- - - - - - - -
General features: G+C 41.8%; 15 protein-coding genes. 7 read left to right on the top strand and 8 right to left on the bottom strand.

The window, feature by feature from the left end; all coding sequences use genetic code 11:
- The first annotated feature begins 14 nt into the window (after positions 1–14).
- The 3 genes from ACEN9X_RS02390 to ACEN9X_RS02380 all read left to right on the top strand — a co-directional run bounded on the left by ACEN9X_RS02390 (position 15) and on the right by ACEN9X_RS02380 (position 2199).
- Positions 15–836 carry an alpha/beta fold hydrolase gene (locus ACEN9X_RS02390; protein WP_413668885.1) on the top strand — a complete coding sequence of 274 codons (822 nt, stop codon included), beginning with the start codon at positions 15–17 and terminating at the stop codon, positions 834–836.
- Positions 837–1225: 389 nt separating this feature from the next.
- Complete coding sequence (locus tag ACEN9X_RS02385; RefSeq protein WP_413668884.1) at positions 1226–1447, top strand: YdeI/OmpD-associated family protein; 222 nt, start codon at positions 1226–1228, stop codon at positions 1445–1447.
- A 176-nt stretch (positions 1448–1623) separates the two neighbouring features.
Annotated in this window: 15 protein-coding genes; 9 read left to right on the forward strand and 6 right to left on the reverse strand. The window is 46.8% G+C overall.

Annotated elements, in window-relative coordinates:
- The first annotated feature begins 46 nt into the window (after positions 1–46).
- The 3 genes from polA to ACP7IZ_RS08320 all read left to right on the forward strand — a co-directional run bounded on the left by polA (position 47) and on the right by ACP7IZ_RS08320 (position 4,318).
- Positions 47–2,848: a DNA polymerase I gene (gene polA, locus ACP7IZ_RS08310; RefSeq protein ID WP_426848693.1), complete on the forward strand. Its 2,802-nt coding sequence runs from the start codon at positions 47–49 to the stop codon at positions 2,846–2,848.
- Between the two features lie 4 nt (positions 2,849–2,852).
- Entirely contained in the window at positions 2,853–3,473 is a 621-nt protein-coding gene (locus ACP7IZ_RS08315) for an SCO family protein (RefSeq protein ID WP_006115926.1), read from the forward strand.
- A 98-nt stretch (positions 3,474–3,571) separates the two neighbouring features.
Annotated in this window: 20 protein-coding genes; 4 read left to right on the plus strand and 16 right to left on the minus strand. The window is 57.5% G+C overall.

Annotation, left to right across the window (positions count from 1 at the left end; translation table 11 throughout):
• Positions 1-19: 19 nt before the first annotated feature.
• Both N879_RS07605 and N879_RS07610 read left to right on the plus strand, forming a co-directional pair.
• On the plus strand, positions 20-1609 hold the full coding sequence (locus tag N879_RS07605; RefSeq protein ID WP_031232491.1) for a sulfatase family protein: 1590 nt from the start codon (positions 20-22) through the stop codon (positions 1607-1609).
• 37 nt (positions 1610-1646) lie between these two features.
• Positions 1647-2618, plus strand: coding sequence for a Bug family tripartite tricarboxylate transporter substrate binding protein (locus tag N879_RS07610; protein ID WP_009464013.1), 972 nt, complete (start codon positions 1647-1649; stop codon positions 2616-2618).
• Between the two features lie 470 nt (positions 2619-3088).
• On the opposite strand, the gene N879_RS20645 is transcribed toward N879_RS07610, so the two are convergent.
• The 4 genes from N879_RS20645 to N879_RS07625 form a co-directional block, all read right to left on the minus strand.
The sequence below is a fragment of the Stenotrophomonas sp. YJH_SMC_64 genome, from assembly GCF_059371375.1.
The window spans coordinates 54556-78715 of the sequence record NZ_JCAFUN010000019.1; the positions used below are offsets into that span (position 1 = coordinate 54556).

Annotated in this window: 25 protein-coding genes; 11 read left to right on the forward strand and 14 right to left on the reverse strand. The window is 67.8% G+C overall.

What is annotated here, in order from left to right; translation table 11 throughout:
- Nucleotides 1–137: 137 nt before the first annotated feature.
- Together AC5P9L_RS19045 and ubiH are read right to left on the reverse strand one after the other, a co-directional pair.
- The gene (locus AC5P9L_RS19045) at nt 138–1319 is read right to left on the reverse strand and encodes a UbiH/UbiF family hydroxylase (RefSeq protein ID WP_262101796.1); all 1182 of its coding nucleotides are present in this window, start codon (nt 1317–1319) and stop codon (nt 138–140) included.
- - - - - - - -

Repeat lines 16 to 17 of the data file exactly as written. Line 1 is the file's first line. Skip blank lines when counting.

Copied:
- A 98-nt stretch (positions 3,474–3,571) separates the two neighbouring features.
Annotated in this window: 20 protein-coding genes; 4 read left to right on the plus strand and 16 right to left on the minus strand. The window is 57.5% G+C overall.